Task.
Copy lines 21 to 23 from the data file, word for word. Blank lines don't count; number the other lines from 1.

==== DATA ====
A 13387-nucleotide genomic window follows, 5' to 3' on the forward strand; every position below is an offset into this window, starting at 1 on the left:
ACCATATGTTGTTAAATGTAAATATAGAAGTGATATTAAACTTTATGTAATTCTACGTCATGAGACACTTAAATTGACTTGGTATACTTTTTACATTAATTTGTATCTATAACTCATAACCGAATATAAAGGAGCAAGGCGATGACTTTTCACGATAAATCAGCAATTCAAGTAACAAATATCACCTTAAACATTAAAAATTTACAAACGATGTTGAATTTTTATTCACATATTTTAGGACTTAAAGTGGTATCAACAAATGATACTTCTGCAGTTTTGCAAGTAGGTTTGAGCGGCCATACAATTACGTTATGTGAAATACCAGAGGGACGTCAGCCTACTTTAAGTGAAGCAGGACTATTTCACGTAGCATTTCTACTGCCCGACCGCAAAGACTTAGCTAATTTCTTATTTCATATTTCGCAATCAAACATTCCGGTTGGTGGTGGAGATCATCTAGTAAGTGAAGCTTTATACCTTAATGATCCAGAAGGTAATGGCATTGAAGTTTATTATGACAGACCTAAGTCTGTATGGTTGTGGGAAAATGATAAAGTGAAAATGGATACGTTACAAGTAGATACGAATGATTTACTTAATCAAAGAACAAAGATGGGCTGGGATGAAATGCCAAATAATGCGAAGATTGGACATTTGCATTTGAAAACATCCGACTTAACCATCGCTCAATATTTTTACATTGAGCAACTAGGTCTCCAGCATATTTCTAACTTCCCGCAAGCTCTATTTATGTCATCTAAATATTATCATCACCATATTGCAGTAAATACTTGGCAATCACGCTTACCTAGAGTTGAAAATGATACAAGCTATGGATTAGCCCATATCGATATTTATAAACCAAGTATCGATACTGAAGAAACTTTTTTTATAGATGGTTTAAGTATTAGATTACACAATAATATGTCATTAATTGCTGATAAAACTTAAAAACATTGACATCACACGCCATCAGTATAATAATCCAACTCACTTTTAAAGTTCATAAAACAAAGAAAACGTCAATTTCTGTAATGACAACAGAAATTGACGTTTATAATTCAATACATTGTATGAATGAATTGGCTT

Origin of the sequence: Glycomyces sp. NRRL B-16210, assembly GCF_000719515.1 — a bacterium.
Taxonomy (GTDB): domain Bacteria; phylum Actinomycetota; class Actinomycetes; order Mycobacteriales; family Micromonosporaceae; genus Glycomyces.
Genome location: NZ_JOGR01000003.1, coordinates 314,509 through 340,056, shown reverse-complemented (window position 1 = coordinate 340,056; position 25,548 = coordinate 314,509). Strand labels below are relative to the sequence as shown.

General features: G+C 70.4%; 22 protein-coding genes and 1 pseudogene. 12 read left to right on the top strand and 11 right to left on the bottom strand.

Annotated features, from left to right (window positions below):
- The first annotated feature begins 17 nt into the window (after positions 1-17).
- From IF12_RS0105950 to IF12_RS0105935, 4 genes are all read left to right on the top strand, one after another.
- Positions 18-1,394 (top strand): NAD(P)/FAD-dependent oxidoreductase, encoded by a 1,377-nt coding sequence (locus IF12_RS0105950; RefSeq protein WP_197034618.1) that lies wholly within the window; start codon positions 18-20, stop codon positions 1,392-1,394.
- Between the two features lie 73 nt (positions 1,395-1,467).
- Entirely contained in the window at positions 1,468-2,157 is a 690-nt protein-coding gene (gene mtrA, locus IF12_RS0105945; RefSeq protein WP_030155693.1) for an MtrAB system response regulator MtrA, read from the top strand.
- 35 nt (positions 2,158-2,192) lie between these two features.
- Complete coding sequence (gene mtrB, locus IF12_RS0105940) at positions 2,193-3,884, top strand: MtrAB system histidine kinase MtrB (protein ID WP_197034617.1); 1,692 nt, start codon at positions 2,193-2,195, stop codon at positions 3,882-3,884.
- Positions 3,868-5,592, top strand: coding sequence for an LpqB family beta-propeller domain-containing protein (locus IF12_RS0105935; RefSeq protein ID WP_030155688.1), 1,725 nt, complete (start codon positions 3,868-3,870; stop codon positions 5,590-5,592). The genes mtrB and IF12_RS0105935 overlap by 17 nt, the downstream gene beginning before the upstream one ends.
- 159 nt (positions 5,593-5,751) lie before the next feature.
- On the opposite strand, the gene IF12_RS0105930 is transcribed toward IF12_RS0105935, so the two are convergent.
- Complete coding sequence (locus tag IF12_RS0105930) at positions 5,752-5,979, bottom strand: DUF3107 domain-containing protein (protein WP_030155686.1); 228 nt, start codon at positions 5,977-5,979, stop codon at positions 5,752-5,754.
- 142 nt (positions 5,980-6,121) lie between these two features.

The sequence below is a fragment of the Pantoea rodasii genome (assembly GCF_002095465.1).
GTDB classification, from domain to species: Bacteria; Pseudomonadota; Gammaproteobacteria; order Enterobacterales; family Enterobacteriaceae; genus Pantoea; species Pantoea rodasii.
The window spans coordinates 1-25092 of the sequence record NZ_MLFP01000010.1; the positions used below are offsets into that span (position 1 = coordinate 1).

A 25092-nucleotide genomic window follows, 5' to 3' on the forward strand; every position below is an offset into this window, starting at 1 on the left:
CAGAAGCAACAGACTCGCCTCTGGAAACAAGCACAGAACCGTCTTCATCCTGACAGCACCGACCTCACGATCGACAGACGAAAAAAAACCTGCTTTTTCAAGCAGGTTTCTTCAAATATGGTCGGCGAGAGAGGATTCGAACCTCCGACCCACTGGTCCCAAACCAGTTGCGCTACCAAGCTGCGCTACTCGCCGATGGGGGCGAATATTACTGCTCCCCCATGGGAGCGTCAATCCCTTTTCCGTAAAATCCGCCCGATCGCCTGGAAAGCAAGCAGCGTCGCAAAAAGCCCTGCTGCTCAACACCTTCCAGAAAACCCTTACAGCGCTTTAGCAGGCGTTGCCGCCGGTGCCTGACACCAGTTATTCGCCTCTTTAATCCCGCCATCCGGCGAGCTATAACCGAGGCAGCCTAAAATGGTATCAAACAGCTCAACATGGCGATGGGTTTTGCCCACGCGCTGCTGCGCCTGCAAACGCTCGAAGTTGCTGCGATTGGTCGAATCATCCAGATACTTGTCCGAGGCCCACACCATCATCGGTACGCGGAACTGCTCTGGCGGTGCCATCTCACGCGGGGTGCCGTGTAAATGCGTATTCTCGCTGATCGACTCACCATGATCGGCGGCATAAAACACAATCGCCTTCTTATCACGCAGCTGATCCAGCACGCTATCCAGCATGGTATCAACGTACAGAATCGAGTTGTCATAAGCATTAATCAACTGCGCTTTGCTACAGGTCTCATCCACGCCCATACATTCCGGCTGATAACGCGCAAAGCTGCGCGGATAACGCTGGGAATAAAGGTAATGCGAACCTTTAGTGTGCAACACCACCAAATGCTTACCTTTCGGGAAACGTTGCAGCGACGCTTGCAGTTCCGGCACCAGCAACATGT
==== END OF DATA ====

GTDB classification, from domain to species: Bacteria; Pseudomonadota; Gammaproteobacteria; order Enterobacterales; family Enterobacteriaceae; genus Pantoea; species Pantoea rodasii.
The window spans coordinates 1-25092 of the sequence record NZ_MLFP01000010.1; the positions used below are offsets into that span (position 1 = coordinate 1).

A 25092-nucleotide genomic window follows, 5' to 3' on the forward strand; every position below is an offset into this window, starting at 1 on the left: